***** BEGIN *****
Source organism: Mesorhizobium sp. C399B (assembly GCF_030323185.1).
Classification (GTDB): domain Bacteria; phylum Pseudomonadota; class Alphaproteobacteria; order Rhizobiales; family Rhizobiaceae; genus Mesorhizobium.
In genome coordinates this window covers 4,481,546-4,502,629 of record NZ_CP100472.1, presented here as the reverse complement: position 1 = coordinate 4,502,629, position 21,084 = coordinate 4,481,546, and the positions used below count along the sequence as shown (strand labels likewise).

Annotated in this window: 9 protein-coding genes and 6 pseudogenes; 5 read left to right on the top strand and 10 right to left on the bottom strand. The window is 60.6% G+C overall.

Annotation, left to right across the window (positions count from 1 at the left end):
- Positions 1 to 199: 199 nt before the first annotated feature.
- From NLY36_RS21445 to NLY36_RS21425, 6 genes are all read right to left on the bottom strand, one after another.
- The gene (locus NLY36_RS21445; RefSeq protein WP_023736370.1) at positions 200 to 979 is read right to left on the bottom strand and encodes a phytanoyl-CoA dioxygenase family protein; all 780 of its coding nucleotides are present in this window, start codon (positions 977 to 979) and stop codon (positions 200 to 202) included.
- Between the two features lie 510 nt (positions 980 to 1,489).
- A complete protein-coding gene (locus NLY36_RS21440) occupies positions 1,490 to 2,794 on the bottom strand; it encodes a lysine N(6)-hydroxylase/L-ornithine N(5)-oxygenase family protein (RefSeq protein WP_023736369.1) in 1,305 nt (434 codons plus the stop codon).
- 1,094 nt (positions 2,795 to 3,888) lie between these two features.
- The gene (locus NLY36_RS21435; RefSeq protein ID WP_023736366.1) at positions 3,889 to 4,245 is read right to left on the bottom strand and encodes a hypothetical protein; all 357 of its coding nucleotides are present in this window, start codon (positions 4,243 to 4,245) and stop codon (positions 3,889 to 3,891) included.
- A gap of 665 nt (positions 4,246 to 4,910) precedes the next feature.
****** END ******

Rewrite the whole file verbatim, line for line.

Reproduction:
Source organism: Mesorhizobium sp. C399B (assembly GCF_030323185.1).
Classification (GTDB): domain Bacteria; phylum Pseudomonadota; class Alphaproteobacteria; order Rhizobiales; family Rhizobiaceae; genus Mesorhizobium.
In genome coordinates this window covers 4,481,546-4,502,629 of record NZ_CP100472.1, presented here as the reverse complement: position 1 = coordinate 4,502,629, position 21,084 = coordinate 4,481,546, and the positions used below count along the sequence as shown (strand labels likewise).

Annotated in this window: 9 protein-coding genes and 6 pseudogenes; 5 read left to right on the top strand and 10 right to left on the bottom strand. The window is 60.6% G+C overall.

Annotation, left to right across the window (positions count from 1 at the left end):
- Positions 1 to 199: 199 nt before the first annotated feature.
- From NLY36_RS21445 to NLY36_RS21425, 6 genes are all read right to left on the bottom strand, one after another.
- The gene (locus NLY36_RS21445; RefSeq protein WP_023736370.1) at positions 200 to 979 is read right to left on the bottom strand and encodes a phytanoyl-CoA dioxygenase family protein; all 780 of its coding nucleotides are present in this window, start codon (positions 977 to 979) and stop codon (positions 200 to 202) included.
- Between the two features lie 510 nt (positions 980 to 1,489).
- A complete protein-coding gene (locus NLY36_RS21440) occupies positions 1,490 to 2,794 on the bottom strand; it encodes a lysine N(6)-hydroxylase/L-ornithine N(5)-oxygenase family protein (RefSeq protein WP_023736369.1) in 1,305 nt (434 codons plus the stop codon).
- 1,094 nt (positions 2,795 to 3,888) lie between these two features.
- The gene (locus NLY36_RS21435; RefSeq protein ID WP_023736366.1) at positions 3,889 to 4,245 is read right to left on the bottom strand and encodes a hypothetical protein; all 357 of its coding nucleotides are present in this window, start codon (positions 4,243 to 4,245) and stop codon (positions 3,889 to 3,891) included.
- A gap of 665 nt (positions 4,246 to 4,910) precedes the next feature.